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‘A recipe for disaster’: Seoul’s deadly crush was avoidable, experts say

“Suddenly we felt the crowd surge very quickly and I felt stuffy,” survivor Lee Kyung-min told NBC News.  

SEOUL, South Korea — The first warning came around four hours before the crush turned deadly in Seoul’s Itaewon neighborhood as revelers celebrated Halloween.   

“Too many people are going up and down and it’s too scary,” the unidentified caller told police in the South Korean capital as the crowds built up at around 6:30 p.m. local time (5:30 a.m ET) on Saturday. “People aren’t able to come down but [people] are also pushing to go up and I think [they] could get crushed to death.” 

It was one of 11 call transcripts released by South Korea’s National Police Agency on Tuesday, which show callers used the Korean word meaning “crushed to death” at least 13 different times as they asked for help before the tragedy unfolded in a narrow alley that runs between a hotel and a dense row of storefronts. Authorities said 156 people were killed.

Police and government officials have faced pointed questions about why they didn’t employ crowd controls or sufficient personnel in the small nightlife district, despite anticipating a crowd of 100,000.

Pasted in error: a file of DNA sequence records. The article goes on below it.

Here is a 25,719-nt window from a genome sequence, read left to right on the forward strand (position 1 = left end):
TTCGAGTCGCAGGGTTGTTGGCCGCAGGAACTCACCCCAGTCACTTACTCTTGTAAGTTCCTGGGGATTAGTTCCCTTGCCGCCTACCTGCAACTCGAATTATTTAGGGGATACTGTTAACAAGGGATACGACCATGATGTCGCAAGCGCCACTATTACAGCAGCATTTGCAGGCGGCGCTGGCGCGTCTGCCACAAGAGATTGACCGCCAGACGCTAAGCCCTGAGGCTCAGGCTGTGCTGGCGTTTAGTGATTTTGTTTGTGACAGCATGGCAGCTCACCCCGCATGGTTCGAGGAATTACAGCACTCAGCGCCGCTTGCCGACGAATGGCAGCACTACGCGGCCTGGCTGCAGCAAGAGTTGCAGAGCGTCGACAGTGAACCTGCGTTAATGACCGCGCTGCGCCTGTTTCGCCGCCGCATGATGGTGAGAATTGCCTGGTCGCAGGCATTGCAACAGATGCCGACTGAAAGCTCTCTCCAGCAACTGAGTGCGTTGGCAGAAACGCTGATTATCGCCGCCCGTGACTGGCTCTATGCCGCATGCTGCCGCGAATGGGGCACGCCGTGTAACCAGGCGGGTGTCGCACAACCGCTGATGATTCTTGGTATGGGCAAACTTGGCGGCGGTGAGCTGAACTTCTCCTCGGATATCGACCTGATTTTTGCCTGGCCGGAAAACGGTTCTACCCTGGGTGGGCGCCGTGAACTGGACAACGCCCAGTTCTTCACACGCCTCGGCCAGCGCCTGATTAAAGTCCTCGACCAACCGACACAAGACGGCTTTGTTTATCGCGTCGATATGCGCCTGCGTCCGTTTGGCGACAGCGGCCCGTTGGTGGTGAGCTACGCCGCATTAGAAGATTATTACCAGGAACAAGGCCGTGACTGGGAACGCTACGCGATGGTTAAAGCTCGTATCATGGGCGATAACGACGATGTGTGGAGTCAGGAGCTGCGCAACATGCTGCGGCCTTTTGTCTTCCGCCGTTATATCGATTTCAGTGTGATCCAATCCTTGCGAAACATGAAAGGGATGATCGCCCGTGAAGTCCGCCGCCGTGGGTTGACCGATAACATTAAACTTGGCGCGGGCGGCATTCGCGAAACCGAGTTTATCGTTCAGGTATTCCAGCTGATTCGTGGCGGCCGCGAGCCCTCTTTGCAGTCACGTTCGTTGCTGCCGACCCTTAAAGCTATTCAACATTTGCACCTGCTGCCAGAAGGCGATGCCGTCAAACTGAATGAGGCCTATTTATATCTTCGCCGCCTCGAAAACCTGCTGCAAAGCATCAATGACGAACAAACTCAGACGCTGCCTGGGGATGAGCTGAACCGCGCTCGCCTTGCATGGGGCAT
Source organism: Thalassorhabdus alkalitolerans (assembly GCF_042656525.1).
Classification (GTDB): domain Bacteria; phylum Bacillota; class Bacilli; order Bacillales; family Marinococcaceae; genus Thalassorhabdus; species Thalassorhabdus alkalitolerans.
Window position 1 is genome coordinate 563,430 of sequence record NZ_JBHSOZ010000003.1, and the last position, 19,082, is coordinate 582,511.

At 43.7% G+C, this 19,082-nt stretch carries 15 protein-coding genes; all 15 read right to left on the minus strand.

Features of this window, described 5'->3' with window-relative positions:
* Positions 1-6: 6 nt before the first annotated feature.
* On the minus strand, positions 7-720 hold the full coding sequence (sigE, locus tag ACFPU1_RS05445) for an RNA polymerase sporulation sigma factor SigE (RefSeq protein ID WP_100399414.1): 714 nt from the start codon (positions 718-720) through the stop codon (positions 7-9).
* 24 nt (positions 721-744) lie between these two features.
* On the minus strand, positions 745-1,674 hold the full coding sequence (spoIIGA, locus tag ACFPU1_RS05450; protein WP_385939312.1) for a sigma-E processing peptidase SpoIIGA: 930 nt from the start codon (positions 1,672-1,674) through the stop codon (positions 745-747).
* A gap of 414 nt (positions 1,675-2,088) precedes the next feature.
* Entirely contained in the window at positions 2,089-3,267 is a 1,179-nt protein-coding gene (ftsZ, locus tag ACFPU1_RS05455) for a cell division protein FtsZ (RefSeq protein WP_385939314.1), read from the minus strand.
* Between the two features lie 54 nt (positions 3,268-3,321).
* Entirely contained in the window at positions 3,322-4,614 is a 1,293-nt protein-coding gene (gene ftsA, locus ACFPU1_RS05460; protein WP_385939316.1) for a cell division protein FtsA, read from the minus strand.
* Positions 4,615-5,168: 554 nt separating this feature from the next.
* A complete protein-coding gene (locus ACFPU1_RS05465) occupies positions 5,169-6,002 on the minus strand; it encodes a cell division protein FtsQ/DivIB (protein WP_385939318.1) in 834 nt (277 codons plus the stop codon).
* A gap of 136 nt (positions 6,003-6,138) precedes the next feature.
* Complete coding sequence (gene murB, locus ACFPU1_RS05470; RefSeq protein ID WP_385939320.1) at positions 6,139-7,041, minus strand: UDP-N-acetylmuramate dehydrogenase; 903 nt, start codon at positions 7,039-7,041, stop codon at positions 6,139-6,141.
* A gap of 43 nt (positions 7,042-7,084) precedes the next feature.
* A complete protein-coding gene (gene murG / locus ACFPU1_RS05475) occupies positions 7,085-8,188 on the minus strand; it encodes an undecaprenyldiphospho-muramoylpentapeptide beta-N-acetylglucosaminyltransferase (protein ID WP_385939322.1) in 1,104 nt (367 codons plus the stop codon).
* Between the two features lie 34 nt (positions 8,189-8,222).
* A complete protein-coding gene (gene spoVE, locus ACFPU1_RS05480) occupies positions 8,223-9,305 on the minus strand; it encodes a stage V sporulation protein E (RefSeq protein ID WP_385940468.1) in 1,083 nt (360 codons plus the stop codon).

Emergency workers aid victims of the crush in the Itaewon district of Seoul on Sunday. Jung Yeon-Je / AFP - Getty Images

Seoul Mayor Oh Se-hoon wept and briefly halted a news conference Tuesday as he talked about the parent of a 20-year-old woman who was declared dead earlier in the day. “I am sorry that my apology has come late,” he said.

His comments came less than 24 hours before members of the National Police Agency’s special investigation unit raided police departments in the city as part of its investigation into whether bureaucratic ineptitude contributed to the situation.

“At about five people per square meter, any kind of crowd movement can create a crush,” said John Drury, professor of crowd psychology at the University of Sussex in the United Kingdom. “It actually collapses the chest, causes asphyxiation and people can die standing up.”

Based on video he had seen, he said that the situation in Seoul was “a recipe for disaster” because too many people were in the same place making it hard for them to leave, and there was “no single flow of movement because people were trying to do different things.” 

His assessment appears to be corroborated by Lee Kyung-min, 29, who said she had dressed up and had her makeup done for a rare opportunity to have fun following the easing of Covid restrictions in recent months and to shake off stress from a demanding new job. 

At first, she said, she was curious about the large number of people, so she joined the throng with her friend. But “suddenly we felt the crowd surge very quickly and I felt stuffy.”  

“Then I started to smell a strange stench that often comes with too many people around,” she said, adding that they turned away “because we felt the crowd to be dangerous.”  

Stewards and barricades could have been set up to regulate the inflow of the crowd, said Keith Still, a professor of crowd science at the University of Suffolk in the United Kingdom. “Once you understand the risk, then put the mitigation measures in place to regulate the number of people that flow into that area,” he said.